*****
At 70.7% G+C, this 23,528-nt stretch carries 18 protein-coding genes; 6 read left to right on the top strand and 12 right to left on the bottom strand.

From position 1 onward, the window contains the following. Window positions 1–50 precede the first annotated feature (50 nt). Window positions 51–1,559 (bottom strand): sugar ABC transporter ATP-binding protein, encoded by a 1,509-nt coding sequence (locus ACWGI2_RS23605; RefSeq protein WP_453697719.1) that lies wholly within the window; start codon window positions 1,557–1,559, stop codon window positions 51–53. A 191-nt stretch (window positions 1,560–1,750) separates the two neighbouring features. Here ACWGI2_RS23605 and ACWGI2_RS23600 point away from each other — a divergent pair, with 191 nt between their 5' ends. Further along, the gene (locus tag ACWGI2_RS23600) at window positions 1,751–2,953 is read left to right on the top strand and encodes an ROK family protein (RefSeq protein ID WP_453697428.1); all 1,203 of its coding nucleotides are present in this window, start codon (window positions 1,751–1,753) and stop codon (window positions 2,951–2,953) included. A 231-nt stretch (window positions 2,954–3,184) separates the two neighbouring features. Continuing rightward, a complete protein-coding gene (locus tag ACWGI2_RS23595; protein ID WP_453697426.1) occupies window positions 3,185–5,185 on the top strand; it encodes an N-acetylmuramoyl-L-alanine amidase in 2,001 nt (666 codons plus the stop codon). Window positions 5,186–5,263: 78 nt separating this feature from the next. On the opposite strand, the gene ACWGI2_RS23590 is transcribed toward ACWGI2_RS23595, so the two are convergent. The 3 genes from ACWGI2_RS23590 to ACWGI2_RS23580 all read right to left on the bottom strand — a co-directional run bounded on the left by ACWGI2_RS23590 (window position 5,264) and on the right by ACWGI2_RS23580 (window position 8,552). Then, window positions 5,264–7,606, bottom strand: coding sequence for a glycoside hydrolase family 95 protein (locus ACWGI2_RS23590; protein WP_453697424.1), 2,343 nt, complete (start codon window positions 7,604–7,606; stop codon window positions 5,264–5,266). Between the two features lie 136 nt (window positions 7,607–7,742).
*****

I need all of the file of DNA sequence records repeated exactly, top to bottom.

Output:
At 70.7% G+C, this 23,528-nt stretch carries 18 protein-coding genes; 6 read left to right on the top strand and 12 right to left on the bottom strand.

From position 1 onward, the window contains the following. Window positions 1–50 precede the first annotated feature (50 nt). Window positions 51–1,559 (bottom strand): sugar ABC transporter ATP-binding protein, encoded by a 1,509-nt coding sequence (locus ACWGI2_RS23605; RefSeq protein WP_453697719.1) that lies wholly within the window; start codon window positions 1,557–1,559, stop codon window positions 51–53. A 191-nt stretch (window positions 1,560–1,750) separates the two neighbouring features. Here ACWGI2_RS23605 and ACWGI2_RS23600 point away from each other — a divergent pair, with 191 nt between their 5' ends. Further along, the gene (locus tag ACWGI2_RS23600) at window positions 1,751–2,953 is read left to right on the top strand and encodes an ROK family protein (RefSeq protein ID WP_453697428.1); all 1,203 of its coding nucleotides are present in this window, start codon (window positions 1,751–1,753) and stop codon (window positions 2,951–2,953) included. A 231-nt stretch (window positions 2,954–3,184) separates the two neighbouring features. Continuing rightward, a complete protein-coding gene (locus tag ACWGI2_RS23595; protein ID WP_453697426.1) occupies window positions 3,185–5,185 on the top strand; it encodes an N-acetylmuramoyl-L-alanine amidase in 2,001 nt (666 codons plus the stop codon). Window positions 5,186–5,263: 78 nt separating this feature from the next. On the opposite strand, the gene ACWGI2_RS23590 is transcribed toward ACWGI2_RS23595, so the two are convergent. The 3 genes from ACWGI2_RS23590 to ACWGI2_RS23580 all read right to left on the bottom strand — a co-directional run bounded on the left by ACWGI2_RS23590 (window position 5,264) and on the right by ACWGI2_RS23580 (window position 8,552). Then, window positions 5,264–7,606, bottom strand: coding sequence for a glycoside hydrolase family 95 protein (locus ACWGI2_RS23590; protein WP_453697424.1), 2,343 nt, complete (start codon window positions 7,604–7,606; stop codon window positions 5,264–5,266). Between the two features lie 136 nt (window positions 7,607–7,742).